BURNT FLY BOG SOIL CLEANUP AND WETLANDS RESTORATION
Marks Final Action for Marlboro Superfund Site
(04/87) TRENTON -- Department of Environmental
Protection (DEP) Commissioner Bradley M. Campbell today
announced completion of a $14 million cleanup at Burnt Fly
Bog Superfund site in Marlboro where more than 55,000 tons
of PCB and lead contaminated soil were removed and seven
acres of wetlands restored with vegetation.
"The completion of this cleanup is important not only
for the restoration of the wetlands that connect to the
nearby Deep Run and Lower Raritan watershed, but also for
the Marlboro community that has waited too long for this
polluted site to no longer pose the serious health threat
it once did," said Commissioner Campbell. "The
oaks, sour gums and ferns we planted soon will thrive to
reclaim this Superfund site as a natural habitat."
DEP contractors conducted the soil work at the Northerly
Wetlands and Tar Patch areas of the site from May 2003 to
May 2004. Since then, the excavated wetland areas have been
restored with clean soil and approximately 9,500 bushes,
small trees and groundcover. The wetland area is expected
to reestablish itself within 10 to 15 years.
This action is the third and final major cleanup project
completed by DEP at the Burnt Fly Bog site that comprises
1,700 acres, of which approximately 60 were contaminated.
DEP now will conduct long-term monitoring of the entire
site including ground water and stream sampling to ensure
past cleanup work remains protective of public health and
the environment. Annual costs for this work will average
about $55,000, which will be paid for with state Corporate
Business Tax funds dedicated for cleanups.
"While this is a major victory for Marlboro, we need
federal leadership to reinstate the Superfund tax on oil
and chemical companies to finance toxic cleanups,"
said Commissioner Campbell. "A strong federal hazardous
waste cleanup program is essential to effect timely cleanups
that ensure a safe and healthy environment."
Federal and state funds already spent for investigation
and cleanup work at this site total $52.5 million from the
Superfund Trust and $7.1 million from state cleanup funds.
DEP is pursuing recovery of its costs associated with cleaning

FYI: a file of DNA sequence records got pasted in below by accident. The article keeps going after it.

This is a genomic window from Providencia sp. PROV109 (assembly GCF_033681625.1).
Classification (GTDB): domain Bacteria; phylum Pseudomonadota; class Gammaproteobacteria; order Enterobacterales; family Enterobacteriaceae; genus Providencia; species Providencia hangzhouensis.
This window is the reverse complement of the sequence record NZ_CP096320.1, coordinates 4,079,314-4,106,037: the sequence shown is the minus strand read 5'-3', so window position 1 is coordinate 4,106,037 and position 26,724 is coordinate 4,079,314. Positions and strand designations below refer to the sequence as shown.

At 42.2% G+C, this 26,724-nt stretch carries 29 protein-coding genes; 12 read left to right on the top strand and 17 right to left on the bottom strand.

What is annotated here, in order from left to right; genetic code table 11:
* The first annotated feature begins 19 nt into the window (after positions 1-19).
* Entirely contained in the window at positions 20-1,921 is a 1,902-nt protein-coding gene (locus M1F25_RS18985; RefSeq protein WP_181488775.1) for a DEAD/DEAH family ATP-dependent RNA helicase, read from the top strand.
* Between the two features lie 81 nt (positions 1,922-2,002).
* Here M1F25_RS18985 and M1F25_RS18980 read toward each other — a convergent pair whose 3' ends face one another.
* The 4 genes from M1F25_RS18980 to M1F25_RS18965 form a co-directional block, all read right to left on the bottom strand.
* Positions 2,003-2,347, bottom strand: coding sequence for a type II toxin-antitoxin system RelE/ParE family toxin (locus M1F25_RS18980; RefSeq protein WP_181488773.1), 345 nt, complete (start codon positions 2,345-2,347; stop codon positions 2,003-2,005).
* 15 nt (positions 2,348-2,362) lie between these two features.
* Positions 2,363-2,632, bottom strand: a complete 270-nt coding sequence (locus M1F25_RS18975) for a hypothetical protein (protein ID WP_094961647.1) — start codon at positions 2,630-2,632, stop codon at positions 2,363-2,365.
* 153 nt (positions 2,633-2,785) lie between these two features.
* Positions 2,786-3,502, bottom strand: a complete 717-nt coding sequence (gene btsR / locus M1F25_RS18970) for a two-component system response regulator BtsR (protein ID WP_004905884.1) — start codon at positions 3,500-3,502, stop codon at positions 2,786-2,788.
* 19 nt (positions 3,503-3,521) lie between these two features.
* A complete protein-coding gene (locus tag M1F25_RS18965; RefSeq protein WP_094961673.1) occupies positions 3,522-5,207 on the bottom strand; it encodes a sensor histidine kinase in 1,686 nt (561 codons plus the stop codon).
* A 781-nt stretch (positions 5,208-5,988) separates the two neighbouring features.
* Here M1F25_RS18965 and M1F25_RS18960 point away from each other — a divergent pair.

up this site with support from the Division of Law in the
Attorney General's office through litigation against potential
responsible parties. DEP also filed a natural resource damage
claim against these parties.
The Burnt Fly Bog site is located on a ground water discharge
area of the Englishtown aquifer, where ground water flows
to the surface and drains into Deep Run. During the 1950s
and 1960s, waste oil was stored in several unlined lagoons
encompassing 10 acres of the property. The lagoon area became
known as the Uplands. Waste oil from the Uplands eventually
contaminated other areas, which became known as the Northerly
Wetlands, Tar Patch, Westerly Wetlands and Downstream Area.
The U.S. Environmental Protection Agency added Burnt Fly
Bog to the National Priorities List of Superfund sites in
1983. Between 1985 and 1989, DEP conducted several remedial
actions in the Uplands including the removal and off-site
disposal of approximately 85,000 tons of contaminated soil,
stabilization of sludge and installation of a clay cap over
the area. Remediation of the Uplands area was completed
in 1992 after DEP removed about 700 tons of stockpiled PCB-contaminated
soil and transported it off site for incineration.
In 1996, DEP completed excavation and off-site disposal
of approximately 12,000 tons of contaminated soil and sediments
from the Downstream Area and construction of a sedimentation
basin to prevent contaminated sediments from the Westerly
Wetlands and other areas from migrating off site. The Westerly
Wetlands were left intact to be followed by long-term biological
sampling to monitor the impact of contaminants on wildlife.